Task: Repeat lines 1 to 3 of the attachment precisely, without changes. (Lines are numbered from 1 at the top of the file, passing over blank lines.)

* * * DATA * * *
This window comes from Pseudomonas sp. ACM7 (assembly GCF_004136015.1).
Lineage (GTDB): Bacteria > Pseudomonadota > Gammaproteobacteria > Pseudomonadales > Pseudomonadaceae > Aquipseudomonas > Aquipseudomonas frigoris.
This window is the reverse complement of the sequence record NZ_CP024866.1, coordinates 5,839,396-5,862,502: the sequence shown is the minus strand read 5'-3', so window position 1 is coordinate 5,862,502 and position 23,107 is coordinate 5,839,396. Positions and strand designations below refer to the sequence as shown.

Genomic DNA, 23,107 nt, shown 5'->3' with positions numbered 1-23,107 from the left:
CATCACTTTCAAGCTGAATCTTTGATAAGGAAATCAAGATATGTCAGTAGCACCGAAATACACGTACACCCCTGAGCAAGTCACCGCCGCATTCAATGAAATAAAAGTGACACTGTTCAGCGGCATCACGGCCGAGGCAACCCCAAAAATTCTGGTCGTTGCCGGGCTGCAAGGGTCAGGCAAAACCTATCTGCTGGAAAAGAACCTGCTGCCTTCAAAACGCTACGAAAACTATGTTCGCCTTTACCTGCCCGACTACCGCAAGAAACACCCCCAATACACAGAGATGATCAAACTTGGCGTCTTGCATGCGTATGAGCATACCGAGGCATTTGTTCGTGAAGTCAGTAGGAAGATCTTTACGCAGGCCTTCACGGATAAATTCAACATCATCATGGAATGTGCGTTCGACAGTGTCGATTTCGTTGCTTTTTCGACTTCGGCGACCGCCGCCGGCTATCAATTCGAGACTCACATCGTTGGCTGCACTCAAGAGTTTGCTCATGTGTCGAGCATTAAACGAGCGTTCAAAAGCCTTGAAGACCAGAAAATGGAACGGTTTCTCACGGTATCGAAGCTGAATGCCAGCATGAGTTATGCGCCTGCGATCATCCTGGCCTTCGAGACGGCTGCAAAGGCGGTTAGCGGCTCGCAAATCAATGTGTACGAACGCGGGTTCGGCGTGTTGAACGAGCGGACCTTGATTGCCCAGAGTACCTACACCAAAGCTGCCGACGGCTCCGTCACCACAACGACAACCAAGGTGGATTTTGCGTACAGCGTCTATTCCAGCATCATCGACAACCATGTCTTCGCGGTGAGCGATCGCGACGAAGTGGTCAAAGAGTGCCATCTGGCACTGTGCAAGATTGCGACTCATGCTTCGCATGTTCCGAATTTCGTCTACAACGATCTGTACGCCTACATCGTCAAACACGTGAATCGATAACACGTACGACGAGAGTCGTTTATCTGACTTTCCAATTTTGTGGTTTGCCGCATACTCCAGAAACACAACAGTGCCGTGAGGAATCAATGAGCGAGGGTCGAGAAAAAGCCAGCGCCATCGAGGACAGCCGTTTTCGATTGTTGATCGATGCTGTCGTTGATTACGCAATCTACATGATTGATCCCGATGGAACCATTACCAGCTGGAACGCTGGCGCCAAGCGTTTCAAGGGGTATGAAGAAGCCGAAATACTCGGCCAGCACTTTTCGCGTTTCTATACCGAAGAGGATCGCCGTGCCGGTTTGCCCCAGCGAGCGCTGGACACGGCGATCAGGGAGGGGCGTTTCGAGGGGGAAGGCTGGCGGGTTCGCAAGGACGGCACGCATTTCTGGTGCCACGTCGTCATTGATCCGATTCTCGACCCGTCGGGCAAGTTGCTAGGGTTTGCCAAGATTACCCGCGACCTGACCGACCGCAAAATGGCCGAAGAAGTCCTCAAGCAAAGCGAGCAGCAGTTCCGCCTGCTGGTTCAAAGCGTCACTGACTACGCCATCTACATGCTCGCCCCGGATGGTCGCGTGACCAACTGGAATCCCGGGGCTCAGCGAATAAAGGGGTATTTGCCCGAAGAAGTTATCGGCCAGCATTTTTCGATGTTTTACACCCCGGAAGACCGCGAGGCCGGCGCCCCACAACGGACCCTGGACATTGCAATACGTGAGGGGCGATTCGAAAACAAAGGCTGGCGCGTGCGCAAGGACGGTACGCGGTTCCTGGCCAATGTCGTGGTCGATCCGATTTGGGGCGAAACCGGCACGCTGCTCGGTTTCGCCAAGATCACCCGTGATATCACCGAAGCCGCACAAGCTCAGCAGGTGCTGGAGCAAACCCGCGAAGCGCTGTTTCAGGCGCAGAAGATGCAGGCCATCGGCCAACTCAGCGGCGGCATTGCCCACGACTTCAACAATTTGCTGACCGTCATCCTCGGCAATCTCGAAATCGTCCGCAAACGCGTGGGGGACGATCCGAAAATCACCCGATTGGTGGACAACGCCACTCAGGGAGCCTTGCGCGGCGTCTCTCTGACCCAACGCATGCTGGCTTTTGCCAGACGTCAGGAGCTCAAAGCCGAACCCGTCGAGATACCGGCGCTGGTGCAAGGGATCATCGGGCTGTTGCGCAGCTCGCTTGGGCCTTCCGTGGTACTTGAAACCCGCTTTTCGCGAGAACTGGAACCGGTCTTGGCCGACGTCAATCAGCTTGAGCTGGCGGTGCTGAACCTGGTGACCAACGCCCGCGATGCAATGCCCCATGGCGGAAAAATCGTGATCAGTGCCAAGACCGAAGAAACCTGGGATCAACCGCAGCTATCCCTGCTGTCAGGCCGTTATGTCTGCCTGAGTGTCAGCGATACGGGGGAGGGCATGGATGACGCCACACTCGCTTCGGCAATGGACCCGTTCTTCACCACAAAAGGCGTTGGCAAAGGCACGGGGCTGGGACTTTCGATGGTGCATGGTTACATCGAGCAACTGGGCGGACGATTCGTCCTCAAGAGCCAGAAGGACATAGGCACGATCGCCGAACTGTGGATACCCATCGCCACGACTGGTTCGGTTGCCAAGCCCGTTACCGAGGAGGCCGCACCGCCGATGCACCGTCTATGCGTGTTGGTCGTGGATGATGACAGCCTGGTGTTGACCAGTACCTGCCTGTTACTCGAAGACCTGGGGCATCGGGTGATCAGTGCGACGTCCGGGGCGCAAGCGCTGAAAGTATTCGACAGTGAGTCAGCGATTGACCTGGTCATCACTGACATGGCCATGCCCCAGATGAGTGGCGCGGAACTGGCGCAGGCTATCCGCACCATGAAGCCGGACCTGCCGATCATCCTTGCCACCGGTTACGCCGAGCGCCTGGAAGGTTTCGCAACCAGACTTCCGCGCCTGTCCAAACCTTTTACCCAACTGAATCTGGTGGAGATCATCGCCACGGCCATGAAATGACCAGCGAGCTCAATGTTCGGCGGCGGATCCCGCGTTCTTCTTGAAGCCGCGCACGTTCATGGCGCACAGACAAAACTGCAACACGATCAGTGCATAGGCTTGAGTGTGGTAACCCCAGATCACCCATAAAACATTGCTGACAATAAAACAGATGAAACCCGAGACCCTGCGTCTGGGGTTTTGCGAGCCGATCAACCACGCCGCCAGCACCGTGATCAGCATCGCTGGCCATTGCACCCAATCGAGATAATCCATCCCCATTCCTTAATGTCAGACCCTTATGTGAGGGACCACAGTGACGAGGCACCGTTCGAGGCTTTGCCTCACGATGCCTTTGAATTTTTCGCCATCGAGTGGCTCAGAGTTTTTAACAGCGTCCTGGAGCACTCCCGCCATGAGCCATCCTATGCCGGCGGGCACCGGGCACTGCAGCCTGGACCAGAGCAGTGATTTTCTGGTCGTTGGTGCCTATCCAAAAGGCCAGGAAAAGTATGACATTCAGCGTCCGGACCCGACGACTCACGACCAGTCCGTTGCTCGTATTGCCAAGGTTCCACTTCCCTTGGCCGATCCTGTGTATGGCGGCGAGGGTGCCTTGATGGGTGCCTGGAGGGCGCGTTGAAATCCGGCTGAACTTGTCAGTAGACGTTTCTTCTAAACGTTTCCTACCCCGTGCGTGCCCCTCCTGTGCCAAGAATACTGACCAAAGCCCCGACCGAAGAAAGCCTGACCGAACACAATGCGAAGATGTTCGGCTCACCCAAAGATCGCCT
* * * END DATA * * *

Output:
This window comes from Pseudomonas sp. ACM7 (assembly GCF_004136015.1).
Lineage (GTDB): Bacteria > Pseudomonadota > Gammaproteobacteria > Pseudomonadales > Pseudomonadaceae > Aquipseudomonas > Aquipseudomonas frigoris.
This window is the reverse complement of the sequence record NZ_CP024866.1, coordinates 5,839,396-5,862,502: the sequence shown is the minus strand read 5'-3', so window position 1 is coordinate 5,862,502 and position 23,107 is coordinate 5,839,396. Positions and strand designations below refer to the sequence as shown.